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Given that I have implemented a function called calc_bspline_surf() in C, and that function has the following declaration:

calc_bspline_surf(ctrlnet, p, q, U, V, u, v)
/*
  ctrlnet --> control net of B-spline surface
  p, q --> degree of B-spline surface
  U, V --> the knots vector in two directions
  u, v --> parameter pair
*/

So for a pair of parameters {u, v}, corresponding B-spline surface coordinate could be generated via calling function calc_bspline_surf(u, v).

Here is a solution that sampling the 3D points uniformly in two direction

for u = {0, 0.05, ..., 1}
    for v= {0, 0.05, ..., 1}
       calc_bspline_surf(u, v)

enter image description here

However, how many 3D-points I need to sample? Is there classical sample strategy?

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  • $\begingroup$ Your question header seems to ask a different question than the body of your question. So which is it? How to sample points or how many do you need to sample? $\endgroup$
    – joojaa
    Aug 6, 2016 at 16:13
  • $\begingroup$ @joojaa Sorry for my unclear description. My question originates from this question. For example, in Mathematica, I could use ParametricPlot3D[f[x, y], {x, 0, 1}, {y, 0, 1}] to draw a B-spline surface. $\endgroup$
    – xyz
    Aug 7, 2016 at 1:51
  • $\begingroup$ As joojaa points out, the question in your title is different from the rest of your question. Are you looking to only sample uniformly, and adjust only the size of the sample, or are you also interested in sampling in different ways, that may reduce the number of points required? $\endgroup$ Aug 7, 2016 at 16:11
  • $\begingroup$ @trichoplax Obviously, the uniformly sample is not a good method. My confusion is whether exist a specialized algorithm about sampling 3D-points and visualization for the B-spline surface. Please see this screenshots $\endgroup$
    – xyz
    Aug 8, 2016 at 1:15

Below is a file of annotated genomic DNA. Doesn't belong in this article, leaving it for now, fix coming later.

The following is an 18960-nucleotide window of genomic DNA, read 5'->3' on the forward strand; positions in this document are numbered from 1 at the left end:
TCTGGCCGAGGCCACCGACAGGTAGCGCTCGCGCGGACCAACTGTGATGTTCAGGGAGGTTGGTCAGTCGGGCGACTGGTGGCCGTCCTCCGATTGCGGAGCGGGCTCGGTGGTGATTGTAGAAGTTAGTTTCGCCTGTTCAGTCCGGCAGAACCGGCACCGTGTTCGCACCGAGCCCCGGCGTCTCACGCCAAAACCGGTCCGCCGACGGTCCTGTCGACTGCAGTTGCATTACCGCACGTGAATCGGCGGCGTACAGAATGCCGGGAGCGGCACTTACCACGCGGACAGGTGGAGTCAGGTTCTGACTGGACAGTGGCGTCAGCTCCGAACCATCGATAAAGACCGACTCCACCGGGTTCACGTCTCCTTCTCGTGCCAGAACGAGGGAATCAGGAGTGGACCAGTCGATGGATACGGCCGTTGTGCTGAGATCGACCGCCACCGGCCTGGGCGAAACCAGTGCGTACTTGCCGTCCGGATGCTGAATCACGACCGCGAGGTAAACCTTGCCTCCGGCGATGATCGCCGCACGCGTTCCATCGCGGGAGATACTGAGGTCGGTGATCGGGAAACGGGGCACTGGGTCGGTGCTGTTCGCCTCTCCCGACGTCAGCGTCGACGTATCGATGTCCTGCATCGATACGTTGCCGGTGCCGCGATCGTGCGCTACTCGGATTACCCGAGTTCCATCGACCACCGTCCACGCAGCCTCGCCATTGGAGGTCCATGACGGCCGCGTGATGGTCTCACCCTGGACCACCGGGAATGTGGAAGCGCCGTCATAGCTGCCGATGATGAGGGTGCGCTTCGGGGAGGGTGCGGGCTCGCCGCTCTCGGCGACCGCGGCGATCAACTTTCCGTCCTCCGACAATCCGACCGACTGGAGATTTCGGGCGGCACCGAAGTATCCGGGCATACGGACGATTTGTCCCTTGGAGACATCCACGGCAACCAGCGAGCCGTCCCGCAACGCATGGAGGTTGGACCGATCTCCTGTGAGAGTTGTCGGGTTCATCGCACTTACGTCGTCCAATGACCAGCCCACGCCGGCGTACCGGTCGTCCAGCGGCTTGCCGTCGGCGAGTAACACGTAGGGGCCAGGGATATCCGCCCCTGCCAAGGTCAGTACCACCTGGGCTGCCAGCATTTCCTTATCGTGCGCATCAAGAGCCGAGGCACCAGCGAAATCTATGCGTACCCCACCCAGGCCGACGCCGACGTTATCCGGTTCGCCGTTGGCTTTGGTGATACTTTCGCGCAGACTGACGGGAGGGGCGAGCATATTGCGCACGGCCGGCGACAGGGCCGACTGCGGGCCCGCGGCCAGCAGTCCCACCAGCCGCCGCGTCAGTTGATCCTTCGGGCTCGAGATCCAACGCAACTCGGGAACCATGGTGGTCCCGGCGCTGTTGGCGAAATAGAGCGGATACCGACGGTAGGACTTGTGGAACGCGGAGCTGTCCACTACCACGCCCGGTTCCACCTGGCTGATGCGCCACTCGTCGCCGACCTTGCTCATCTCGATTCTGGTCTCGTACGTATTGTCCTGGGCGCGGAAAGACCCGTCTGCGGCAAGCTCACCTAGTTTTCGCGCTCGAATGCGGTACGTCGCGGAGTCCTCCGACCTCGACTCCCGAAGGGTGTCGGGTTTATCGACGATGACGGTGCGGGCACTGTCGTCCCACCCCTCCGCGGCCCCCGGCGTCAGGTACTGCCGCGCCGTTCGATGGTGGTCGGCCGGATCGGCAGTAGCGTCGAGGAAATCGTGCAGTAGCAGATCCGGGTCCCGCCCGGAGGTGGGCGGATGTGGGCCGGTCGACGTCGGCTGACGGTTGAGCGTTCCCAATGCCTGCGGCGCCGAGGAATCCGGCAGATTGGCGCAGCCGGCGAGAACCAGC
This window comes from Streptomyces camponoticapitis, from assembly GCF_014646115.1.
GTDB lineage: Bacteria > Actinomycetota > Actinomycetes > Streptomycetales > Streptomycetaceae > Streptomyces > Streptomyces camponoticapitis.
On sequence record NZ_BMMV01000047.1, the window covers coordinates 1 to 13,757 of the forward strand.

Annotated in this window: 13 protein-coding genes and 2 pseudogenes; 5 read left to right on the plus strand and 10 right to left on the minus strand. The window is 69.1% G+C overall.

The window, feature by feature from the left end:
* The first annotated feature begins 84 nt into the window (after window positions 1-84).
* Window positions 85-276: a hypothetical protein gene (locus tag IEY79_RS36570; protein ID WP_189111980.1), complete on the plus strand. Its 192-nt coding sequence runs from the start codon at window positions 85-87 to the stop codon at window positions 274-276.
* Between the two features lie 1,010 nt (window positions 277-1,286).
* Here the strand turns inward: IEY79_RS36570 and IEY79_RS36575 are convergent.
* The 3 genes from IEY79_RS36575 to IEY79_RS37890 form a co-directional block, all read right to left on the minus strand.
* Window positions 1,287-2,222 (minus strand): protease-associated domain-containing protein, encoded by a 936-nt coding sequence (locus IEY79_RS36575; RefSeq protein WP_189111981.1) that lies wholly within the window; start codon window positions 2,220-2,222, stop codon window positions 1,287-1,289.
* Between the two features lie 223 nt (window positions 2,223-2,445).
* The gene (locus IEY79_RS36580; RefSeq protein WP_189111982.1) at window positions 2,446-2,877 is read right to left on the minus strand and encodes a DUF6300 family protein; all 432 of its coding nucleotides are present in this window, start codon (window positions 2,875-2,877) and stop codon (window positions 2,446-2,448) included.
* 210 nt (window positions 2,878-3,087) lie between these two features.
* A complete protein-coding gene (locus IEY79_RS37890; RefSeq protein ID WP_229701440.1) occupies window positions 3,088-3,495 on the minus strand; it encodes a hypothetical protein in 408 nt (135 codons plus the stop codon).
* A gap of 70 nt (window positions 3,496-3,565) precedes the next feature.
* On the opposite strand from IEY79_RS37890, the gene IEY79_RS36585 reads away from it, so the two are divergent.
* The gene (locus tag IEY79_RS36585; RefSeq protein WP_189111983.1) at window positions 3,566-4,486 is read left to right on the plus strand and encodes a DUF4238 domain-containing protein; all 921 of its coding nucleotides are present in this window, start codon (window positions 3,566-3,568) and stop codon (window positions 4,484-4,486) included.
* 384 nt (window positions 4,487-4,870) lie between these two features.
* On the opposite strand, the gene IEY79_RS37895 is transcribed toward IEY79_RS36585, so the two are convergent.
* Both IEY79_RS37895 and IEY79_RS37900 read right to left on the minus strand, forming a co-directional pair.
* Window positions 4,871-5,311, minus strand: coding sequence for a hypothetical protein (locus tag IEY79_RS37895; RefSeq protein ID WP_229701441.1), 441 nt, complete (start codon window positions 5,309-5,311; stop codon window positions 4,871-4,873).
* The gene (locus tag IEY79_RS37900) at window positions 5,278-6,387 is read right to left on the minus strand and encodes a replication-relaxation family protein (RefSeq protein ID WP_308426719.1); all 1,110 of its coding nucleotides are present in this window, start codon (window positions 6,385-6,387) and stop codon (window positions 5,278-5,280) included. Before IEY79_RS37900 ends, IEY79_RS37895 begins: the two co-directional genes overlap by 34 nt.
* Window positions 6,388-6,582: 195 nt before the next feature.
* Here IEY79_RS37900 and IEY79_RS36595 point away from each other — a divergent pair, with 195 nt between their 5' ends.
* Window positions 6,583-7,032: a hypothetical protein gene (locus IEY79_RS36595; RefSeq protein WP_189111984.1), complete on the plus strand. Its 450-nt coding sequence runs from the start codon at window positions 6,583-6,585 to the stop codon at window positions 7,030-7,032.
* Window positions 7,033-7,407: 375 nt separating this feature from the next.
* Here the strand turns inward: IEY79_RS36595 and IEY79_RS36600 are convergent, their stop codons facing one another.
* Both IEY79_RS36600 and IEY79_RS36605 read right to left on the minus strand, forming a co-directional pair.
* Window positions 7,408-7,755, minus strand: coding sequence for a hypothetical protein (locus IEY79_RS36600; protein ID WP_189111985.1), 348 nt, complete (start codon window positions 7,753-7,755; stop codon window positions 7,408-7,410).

1 Answer 1

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Based on your linked question, the problem appears to be that you don't get enough samples in highly curved areas of the surface. You could increase the sample density everywhere, but then you oversample the flatter areas and it becomes too slow.

So, you need to increase the sample density locally in areas where it's needed. A conceptually simple algorithm for this is adaptive refinement. You would start out with a uniform sample grid in UV space. Then, detect grid squares in which the curvature is too high for the grid spacing (above some threshold), and subdivide them, adding additional samples in between the existing ones. This process can be repeated recursively on the new, smaller grid squares, subdividing as finely as the surface requires. You can tune the curvature threshold to balance fidelity versus performance.

Since B-splines (NURBS) are based on rational functions, I would guess that the maximum curvature in a region can be found (or at least bounded) analytically. This would be ideal, if possible, since it would avoid the problem of missing a small high-curvature area if none of the initial grid points happen to land in it. However, in a pinch the curvature can be estimated by looking at the sample points you've evaluated. For instance, if $p_1, p_2, p_3$ are three sample points collinear in UV space, they should be close to collinear as well, if the surface is adequately sampled. So, you could for instance evaluate $$\frac{\|p_2 - p_1\| + \|p_3 - p_2\|}{\|p_3 - p_1\|}$$ where the double bars mean vector length. If this is greater than some threshold value such as 1.1 or 1.5 (note that 1.0 would be perfectly flat), then you would subdivide the area between these points.

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    $\begingroup$ Most software define chord height as a subdivision criteria along with angle error (which is what you describe... ) . Reason being that usually in engineering solutions the tolerance is usually for deflection from true surface not how well the curvature is preserved. But there is many ways to skim the fish depenzing on what your needs are. Simple UV division can be bad for multipatched / trimmed surfaces. $\endgroup$
    – joojaa
    Aug 8, 2016 at 4:29

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